Quin Sandler: One hundred percent. So, we have started in high-performance sport and the military, but ultimately our goal is to take the power of analyzing human movement to drive better outcomes. Whether that is fall prevention in someone my mom’s age, someone that’s dealing with a neurodegenerative disease like Parkinson’s or Alzheimer’s, or an athlete that’s recovering from an ACL or a hip injury. The way that we move tells so much about our health, and our perspective was always this democratization of this amazing data and insights that you would have to get going into UBC or some gait lab there, but making that available for everybody. 

John Koetsier: I gotta say, that’s not the answer I expected from a company that has Andre De Grasse as a spokesperson, as a customer. Talk about the tech. What is in this sole that you’re creating?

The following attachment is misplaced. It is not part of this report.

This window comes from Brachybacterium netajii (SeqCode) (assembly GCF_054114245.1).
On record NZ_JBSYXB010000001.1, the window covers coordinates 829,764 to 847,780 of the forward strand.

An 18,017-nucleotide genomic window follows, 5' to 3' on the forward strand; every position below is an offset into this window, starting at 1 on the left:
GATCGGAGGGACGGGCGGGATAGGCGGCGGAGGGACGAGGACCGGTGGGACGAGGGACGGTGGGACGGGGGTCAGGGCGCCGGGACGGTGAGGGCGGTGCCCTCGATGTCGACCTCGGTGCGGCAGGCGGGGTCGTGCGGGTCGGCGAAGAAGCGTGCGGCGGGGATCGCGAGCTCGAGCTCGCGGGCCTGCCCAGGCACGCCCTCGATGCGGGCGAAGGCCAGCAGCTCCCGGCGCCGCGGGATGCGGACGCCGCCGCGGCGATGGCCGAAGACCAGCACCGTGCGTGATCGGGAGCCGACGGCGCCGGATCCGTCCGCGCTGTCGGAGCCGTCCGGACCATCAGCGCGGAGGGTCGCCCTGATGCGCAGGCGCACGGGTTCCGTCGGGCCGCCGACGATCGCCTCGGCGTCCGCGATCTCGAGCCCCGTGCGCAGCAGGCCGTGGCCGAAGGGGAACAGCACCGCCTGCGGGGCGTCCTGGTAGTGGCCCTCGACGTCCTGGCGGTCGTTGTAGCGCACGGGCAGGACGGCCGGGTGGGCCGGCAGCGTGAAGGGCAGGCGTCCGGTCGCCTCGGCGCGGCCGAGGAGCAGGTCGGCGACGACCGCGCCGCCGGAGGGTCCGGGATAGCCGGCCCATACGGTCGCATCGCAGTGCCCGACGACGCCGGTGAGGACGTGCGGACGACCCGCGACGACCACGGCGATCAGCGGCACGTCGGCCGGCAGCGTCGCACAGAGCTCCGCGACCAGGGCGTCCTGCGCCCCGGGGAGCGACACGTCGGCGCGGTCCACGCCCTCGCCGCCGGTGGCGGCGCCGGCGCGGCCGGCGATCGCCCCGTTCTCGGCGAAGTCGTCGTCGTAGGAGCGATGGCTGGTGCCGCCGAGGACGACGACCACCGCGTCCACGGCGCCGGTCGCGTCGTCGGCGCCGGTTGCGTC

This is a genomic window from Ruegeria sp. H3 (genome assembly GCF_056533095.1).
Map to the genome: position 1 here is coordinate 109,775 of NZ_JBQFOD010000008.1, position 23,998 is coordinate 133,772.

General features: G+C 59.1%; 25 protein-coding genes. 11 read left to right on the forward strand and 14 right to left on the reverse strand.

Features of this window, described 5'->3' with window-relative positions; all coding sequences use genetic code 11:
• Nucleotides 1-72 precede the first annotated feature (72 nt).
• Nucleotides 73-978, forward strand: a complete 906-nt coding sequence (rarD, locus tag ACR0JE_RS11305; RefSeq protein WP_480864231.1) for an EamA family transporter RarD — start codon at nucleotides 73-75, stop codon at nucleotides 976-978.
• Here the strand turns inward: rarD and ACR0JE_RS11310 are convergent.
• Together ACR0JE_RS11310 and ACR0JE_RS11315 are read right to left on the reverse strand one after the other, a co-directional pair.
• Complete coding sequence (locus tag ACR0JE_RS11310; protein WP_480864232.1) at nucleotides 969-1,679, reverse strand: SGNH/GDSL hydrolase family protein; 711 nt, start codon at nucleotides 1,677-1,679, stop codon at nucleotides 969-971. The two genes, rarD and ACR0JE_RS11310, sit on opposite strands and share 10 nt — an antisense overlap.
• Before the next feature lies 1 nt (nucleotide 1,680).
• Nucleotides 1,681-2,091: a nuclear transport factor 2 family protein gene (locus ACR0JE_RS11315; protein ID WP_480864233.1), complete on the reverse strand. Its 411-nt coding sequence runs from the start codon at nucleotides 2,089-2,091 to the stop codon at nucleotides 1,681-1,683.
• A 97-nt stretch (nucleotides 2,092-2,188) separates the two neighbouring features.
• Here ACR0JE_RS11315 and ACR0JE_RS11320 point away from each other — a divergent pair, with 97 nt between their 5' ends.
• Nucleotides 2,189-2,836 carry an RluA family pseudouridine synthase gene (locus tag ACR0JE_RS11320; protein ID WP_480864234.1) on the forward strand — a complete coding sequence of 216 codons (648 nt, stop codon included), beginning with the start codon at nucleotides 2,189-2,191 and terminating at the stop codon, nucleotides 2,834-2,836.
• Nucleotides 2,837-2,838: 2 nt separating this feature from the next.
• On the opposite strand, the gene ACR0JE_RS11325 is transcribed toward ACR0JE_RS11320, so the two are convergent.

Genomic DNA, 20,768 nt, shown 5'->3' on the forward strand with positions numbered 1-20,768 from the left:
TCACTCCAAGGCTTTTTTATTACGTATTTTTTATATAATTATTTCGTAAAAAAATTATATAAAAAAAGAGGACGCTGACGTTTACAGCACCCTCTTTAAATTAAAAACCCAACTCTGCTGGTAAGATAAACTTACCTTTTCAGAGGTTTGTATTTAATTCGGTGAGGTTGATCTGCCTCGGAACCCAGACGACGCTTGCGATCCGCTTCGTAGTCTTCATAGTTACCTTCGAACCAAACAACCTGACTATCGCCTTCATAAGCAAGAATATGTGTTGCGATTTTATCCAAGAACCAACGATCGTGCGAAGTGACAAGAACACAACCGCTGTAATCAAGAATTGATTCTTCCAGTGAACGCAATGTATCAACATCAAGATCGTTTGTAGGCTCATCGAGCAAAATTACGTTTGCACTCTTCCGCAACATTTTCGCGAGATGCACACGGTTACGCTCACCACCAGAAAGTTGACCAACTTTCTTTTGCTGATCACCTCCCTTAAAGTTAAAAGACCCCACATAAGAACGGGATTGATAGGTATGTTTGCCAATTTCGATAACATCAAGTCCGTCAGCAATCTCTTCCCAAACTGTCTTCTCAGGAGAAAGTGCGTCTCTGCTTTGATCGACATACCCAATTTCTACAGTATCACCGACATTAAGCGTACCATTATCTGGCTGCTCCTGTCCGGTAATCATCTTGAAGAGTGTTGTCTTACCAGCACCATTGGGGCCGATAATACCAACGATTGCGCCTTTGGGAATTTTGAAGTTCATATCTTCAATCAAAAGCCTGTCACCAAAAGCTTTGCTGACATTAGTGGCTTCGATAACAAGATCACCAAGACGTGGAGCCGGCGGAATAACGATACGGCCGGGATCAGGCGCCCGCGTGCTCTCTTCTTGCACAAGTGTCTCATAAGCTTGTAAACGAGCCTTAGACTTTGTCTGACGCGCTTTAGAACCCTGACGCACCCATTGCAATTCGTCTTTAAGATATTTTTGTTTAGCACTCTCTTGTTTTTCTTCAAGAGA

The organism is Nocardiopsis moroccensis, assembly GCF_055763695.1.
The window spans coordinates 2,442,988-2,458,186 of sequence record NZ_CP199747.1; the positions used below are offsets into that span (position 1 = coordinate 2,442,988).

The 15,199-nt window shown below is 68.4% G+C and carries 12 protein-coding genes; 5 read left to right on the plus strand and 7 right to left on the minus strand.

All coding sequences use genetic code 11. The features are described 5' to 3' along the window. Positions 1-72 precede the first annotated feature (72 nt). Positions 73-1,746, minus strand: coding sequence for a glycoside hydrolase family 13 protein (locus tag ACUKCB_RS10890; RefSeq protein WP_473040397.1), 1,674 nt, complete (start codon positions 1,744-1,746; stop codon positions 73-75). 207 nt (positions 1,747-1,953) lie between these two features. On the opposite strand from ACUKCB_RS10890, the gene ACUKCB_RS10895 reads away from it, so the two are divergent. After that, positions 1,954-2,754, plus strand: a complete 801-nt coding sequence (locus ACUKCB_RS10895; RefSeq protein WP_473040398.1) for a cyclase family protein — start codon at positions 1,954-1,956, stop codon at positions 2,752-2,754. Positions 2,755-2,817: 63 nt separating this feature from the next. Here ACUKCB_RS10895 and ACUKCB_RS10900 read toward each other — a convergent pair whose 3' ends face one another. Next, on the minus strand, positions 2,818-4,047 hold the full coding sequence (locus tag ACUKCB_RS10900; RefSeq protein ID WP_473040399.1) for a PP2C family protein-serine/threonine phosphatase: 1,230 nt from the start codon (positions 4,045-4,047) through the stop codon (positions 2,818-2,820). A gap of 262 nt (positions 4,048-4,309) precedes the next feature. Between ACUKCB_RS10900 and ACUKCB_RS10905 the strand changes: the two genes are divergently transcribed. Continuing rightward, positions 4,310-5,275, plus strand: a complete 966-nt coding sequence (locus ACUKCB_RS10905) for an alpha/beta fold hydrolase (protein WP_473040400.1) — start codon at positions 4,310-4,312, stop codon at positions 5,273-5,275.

Quin Sandler: So, we basically have a little pod. I don’t know if you know what an IMU is, but it’s a type of motion capture sensor. It’s in our iPhones. It’s in a pod, it goes inside of our shoe and we basically measure 150 different parameters around walking, jumping, changing direction in everyday movement. Things like ground contact time, how long my foot’s on the ground. Flight time, how long my foot’s in the air. Speed, speed of my limbs. Jump height. The forces when my foot hits the ground. The forces when my foot comes off the ground. All of the comparisons of your right limb versus your left limb. And if you’re outside of 10% on most of those things, it’s unhealthy. So we measure this complexity of data. Then on top of that, we throw in some machine learning and AI. And then on top of that, we actually have some human coaches which help make sense of the data and drive the recommendations and the insights for our members.